And keep in mind that this is by no means a comprehensive list. If you're flying a route that's served by United and is under 500 miles between origin and destination, check to see if award flights are available for 6,500 LifeMiles.
Just keep in mind that not all routes under 500 miles in distance are available for 6,500 LifeMiles. For example, the route from Atlanta (ATL) to Jacksonville (JAX) clocks in at 270 miles. However, this route costs 7,500 LifeMiles. Still not bad, but not as good of a deal.
How to Accumulate LifeMiles
LifeMiles are one of the easiest mileage currencies to collect — even if you don't fly Avianca or credit Star Alliance flights to LifeMiles. That's because you can transfer points to LifeMiles from most transferrable point programs. This includes:
- American Express Membership Rewards: 1:1 transfer rate; most transfers process immediately
- Brex Rewards: 3:2 transfer rate; most transfers process immediately
- Capital One Rewards: 1:1 transfer rate; most transfers process immediately
- Citi ThankYou Points: 1:1 transfer rate; most transfers process immediately
- Marriott Bonvoy: 3:1 transfer rate; most transfers take one day
Even better, you can transfer points to LifeMiles with a transfer bonus quite regularly. Taking advantage of these can reduce your cost even further. For example, if there's a 30% transfer bonus to LifeMiles, you'd only need to transfer 5,000 points to get 6,500 LifeMiles.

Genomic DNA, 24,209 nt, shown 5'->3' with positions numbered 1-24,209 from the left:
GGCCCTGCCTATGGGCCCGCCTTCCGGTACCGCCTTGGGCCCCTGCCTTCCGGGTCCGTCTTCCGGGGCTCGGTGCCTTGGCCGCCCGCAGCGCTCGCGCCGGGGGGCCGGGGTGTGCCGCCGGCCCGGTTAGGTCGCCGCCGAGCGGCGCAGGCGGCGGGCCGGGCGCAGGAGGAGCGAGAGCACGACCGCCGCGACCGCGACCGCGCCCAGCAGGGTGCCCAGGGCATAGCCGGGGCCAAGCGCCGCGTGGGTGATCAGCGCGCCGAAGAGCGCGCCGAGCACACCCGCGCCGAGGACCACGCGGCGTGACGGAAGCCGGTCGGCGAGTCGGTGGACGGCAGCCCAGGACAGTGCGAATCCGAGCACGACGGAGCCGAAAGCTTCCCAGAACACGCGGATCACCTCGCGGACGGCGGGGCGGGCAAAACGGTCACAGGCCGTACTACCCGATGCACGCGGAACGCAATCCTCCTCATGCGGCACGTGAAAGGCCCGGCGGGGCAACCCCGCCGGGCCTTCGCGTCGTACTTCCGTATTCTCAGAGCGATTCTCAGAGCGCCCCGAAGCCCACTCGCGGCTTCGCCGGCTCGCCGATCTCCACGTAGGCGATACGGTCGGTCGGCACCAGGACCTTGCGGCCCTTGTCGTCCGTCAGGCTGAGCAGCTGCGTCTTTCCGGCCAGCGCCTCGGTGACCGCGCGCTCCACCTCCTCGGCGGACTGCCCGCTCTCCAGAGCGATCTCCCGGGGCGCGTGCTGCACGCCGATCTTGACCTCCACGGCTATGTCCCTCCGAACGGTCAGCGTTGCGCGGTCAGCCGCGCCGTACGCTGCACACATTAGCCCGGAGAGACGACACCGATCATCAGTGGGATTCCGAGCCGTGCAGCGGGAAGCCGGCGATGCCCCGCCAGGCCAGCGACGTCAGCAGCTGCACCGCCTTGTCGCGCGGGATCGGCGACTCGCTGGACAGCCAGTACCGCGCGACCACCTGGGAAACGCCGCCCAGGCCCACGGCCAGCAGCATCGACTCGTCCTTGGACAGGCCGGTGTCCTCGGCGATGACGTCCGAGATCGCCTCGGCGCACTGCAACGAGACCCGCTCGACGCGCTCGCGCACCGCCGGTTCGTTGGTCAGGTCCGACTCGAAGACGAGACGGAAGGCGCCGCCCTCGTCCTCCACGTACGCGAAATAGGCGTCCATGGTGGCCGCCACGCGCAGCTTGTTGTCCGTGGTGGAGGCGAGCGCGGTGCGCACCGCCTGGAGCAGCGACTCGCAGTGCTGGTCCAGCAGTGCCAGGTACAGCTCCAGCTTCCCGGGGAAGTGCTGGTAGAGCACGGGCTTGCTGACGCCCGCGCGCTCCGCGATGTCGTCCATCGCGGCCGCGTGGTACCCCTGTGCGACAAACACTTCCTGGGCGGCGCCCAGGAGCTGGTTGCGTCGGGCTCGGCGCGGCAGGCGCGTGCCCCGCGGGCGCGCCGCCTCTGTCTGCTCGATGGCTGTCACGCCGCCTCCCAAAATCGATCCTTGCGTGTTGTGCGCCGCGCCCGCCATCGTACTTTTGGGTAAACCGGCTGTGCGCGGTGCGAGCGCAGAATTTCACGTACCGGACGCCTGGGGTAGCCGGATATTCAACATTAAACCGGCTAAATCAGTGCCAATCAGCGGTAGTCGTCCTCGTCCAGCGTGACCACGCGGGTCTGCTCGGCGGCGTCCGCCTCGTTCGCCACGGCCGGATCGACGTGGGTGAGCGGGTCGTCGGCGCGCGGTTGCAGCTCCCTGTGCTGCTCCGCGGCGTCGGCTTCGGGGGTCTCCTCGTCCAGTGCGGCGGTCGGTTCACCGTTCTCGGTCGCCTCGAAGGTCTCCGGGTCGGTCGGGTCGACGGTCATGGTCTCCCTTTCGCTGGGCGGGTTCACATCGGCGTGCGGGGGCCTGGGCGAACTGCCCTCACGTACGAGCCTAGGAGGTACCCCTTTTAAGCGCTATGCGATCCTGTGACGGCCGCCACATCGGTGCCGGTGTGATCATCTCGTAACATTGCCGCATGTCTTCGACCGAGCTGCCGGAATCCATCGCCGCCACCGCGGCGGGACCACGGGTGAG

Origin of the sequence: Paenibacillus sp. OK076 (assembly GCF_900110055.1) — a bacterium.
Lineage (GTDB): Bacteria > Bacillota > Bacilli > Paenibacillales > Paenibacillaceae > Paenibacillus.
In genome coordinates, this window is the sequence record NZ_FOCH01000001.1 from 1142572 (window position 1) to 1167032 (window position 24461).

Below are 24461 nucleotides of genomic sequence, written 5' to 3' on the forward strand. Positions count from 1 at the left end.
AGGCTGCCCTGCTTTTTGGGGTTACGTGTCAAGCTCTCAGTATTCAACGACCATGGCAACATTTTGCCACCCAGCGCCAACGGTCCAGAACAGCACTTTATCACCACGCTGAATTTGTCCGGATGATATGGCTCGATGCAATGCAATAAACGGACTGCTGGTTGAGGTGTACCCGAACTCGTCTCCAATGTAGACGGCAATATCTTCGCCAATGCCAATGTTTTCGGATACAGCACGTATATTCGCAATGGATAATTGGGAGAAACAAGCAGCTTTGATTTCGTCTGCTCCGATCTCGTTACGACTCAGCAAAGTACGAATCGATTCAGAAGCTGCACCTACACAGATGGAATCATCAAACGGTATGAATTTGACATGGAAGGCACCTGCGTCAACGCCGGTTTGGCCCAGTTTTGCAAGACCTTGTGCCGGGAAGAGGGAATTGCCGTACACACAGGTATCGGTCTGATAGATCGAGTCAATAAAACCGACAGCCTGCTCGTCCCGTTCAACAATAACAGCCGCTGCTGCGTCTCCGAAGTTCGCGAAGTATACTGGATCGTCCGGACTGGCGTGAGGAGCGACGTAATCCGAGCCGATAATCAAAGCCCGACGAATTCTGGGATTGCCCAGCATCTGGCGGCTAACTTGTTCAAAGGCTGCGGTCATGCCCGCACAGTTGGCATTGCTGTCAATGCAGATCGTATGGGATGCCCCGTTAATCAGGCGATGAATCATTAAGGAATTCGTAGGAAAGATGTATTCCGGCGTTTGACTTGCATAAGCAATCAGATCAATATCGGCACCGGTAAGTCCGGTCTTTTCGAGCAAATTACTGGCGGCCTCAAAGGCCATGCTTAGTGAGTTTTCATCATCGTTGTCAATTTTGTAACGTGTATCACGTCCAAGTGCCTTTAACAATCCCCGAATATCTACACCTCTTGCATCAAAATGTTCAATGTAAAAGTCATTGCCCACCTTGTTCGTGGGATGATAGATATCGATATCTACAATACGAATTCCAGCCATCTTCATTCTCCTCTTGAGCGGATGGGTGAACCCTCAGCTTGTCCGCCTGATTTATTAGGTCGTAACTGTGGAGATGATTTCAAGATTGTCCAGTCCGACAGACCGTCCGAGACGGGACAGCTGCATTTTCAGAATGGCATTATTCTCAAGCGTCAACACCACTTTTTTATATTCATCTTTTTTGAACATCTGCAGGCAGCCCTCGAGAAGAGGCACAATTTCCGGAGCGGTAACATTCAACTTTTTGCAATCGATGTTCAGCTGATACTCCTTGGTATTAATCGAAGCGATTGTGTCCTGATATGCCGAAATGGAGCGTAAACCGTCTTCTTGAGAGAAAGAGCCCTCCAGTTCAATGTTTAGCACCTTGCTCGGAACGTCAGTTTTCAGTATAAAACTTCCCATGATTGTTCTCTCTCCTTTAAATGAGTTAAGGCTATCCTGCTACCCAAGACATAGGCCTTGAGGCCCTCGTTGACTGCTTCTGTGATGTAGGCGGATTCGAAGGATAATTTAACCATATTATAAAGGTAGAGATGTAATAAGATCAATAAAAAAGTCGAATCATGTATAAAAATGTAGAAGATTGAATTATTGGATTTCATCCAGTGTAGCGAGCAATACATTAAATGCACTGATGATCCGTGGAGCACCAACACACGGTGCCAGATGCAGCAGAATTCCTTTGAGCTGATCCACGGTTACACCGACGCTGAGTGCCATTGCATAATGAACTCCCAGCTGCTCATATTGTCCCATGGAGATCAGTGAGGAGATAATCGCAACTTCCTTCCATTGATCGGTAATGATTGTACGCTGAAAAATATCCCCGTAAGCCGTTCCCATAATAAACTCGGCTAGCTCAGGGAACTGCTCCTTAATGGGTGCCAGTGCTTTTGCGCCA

If you've exhausted your transfer options — or want to save your transferable points for higher-value redemptions — you can often buy LifeMiles with a bonus. The lowest price at which LifeMiles has ever sold miles is 1.2 cents per mile. However, promotions selling miles for around 1.3 cents each are much more common. At this purchase rate, you can buy 6,500 LifeMiles for just $84.50. Just keep in mind that you often need to buy much larger amounts to get the optimal purchase price.
Downsides of Using LifeMiles
One downside of this mileage deal is that LifeMiles isn't the easiest program to deal with. LifeMiles often doesn't show all flights with award availability in search results — particularly when you're looking for premium cabins. And LifeMiles customer service has a reputation for being rather difficult to deal with.
With that said, United award flights generally show up in the LifeMiles award search results. Plus, if you're able to book online and don't need to change or cancel your flight, you should have no trouble.
Travelers shouldn't overlook secondary award programs like LifeMiles when searching for award flights. Especially at the last minute, United can charge up to double the mileage cost for the same United award flight bookable through a partner like LifeMiles or Aeroplan. If keeping up with all of the options sounds too difficult, we recommend using a tool like Point.me to help you find the cheapest award flight booking option.
Did you know you could book United award flights for just 6,500 LifeMiles? Will this change your redemption strategy?
The comments on this page are not provided, reviewed, or otherwise approved by the bank advertiser. It is not the bank advertiser's responsibility to ensure all posts and/or questions are answered.